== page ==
V8 Supercars: From showroom to race track

By Eric Thompson

Meet the Car of the Future, changing the way they race

Car of the Year for the V8 Supercars. Photo / Supplied
Car of the Year for the V8 Supercars. Photo / Supplied

A lot has been written and said about the V8 Supercars Car of the Future and this weekend New Zealand fans will get their chance to check them out.

The V8s have been popular worldwide for about 17 years. When the current Ford versus Holden format was introduced in 1993, one of the mandates was to keep racing relatively cost-efficient.

The German Touring Car (DTM) was at the cutting edge of saloon car racing, while Nascar was right at the other end. The Aussie V8s, positioned in the middle, have provided great racing up until now.

"We did a very comprehensive industry review and came out with some real findings," says Australian touring car driver, Mark Skaife. "We needed to be more in touch with car companies and retain manufacturers' DNA, and authenticity really needed to be preserved."

Fans of the series were assured it wouldn't turn into a Nascar look-alike in which the cars are much the same with only the badges different.

All COTF cars have the same floor plan and homologated items, but are skinned like showroom models. Manufacturers joining the fray must wheel out exact showroom replicas.

David Reynolds' and Scott Pye's cars suffered heavy damage in Tasmania last weekend, but neither driver was injured due to the safety features of the new car. The fuel tank has been moved forward inside the main chassis. That means the fireball which engulfed Karl Reindler's car at Barbagallo last season would be less likely in a rear-end collision.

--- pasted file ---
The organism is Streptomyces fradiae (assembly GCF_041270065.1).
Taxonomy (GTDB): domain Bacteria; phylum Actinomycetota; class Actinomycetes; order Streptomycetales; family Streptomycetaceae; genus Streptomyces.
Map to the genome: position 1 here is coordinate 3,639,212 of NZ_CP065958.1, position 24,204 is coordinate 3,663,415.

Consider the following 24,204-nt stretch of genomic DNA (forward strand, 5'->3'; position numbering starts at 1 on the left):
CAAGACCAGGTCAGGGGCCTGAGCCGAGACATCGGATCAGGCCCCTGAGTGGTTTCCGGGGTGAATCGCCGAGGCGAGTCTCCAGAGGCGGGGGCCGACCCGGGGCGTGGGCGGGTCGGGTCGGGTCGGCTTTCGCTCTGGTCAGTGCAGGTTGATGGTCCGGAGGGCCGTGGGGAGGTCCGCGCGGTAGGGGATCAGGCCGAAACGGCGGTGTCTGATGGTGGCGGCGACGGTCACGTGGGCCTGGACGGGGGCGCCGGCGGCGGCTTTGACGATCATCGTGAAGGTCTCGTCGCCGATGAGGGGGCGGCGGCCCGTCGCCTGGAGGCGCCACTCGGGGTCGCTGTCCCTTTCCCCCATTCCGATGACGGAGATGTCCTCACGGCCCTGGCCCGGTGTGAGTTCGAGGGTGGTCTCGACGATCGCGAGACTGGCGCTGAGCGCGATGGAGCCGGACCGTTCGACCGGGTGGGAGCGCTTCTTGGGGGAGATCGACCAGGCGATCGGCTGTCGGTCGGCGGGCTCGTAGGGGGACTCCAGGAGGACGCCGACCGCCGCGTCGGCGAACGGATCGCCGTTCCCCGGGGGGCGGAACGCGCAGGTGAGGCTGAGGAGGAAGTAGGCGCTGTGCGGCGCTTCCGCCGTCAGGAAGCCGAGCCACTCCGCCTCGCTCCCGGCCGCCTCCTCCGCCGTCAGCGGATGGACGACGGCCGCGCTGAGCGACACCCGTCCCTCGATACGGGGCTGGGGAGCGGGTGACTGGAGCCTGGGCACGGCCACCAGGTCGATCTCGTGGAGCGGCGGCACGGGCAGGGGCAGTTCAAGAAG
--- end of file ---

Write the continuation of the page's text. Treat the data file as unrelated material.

A collapsible steering column, new fire extinguisher system and added sidewall protection are COTF features; the windscreen is polycarbonate. Overall weight has dropped by about 100kg and 18-inch tyres will be introduced.

Engines have been moved 100mm back for safety and cost reduction if damaged. Independent rear suspension and a transaxle gearbox will also be new features.

Having an independent rear suspension will attract more European drivers to endurance rounds, as cars will be more aligned to World Touring Car Championship and DTM specs. This is the car the category wants for the next 10 years and costs have been reduced.

The playing field for teams on small budgets will even out, as money won't buy speed. Winning will depend more on driver skill.

"One of the things COTF does is that it increases the market relevance of the cars in the motoring world," says Skaife.

"The current regulations have been in place since 1993 and very few categories can boast that sort of technical stability over almost 20 years. This is just an evolution of them.

"We have applied a proper business case analysis in an effort to curb dollars spent, as the cost of winning a championship has roughly doubled in the last 15 years."


Click on the interactive below to learn about the ins and outs of the new V8 Supercar.

- NZ Herald

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